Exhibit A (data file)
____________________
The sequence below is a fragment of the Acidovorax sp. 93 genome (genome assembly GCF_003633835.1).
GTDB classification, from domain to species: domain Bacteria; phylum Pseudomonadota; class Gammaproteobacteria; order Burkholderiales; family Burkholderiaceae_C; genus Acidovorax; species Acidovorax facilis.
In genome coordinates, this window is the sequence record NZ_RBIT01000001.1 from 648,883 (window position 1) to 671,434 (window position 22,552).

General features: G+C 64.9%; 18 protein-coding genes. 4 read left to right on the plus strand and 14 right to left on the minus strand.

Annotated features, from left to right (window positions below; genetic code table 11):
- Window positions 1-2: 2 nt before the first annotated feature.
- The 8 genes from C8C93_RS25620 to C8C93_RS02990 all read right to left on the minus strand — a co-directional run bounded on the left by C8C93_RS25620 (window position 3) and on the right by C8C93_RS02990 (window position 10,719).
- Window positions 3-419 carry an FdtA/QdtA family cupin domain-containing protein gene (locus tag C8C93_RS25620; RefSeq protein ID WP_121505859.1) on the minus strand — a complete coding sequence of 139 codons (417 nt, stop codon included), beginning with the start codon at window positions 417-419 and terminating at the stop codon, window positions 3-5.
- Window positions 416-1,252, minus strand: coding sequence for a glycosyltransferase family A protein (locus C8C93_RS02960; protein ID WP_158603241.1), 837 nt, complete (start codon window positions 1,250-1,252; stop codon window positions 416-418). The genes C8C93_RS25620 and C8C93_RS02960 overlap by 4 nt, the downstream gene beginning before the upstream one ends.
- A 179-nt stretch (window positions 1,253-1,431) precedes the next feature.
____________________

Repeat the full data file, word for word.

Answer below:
The sequence below is a fragment of the Acidovorax sp. 93 genome (genome assembly GCF_003633835.1).
GTDB classification, from domain to species: domain Bacteria; phylum Pseudomonadota; class Gammaproteobacteria; order Burkholderiales; family Burkholderiaceae_C; genus Acidovorax; species Acidovorax facilis.
In genome coordinates, this window is the sequence record NZ_RBIT01000001.1 from 648,883 (window position 1) to 671,434 (window position 22,552).

General features: G+C 64.9%; 18 protein-coding genes. 4 read left to right on the plus strand and 14 right to left on the minus strand.

Annotated features, from left to right (window positions below; genetic code table 11):
- Window positions 1-2: 2 nt before the first annotated feature.
- The 8 genes from C8C93_RS25620 to C8C93_RS02990 all read right to left on the minus strand — a co-directional run bounded on the left by C8C93_RS25620 (window position 3) and on the right by C8C93_RS02990 (window position 10,719).
- Window positions 3-419 carry an FdtA/QdtA family cupin domain-containing protein gene (locus tag C8C93_RS25620; RefSeq protein ID WP_121505859.1) on the minus strand — a complete coding sequence of 139 codons (417 nt, stop codon included), beginning with the start codon at window positions 417-419 and terminating at the stop codon, window positions 3-5.
- Window positions 416-1,252, minus strand: coding sequence for a glycosyltransferase family A protein (locus C8C93_RS02960; protein ID WP_158603241.1), 837 nt, complete (start codon window positions 1,250-1,252; stop codon window positions 416-418). The genes C8C93_RS25620 and C8C93_RS02960 overlap by 4 nt, the downstream gene beginning before the upstream one ends.
- A 179-nt stretch (window positions 1,253-1,431) precedes the next feature.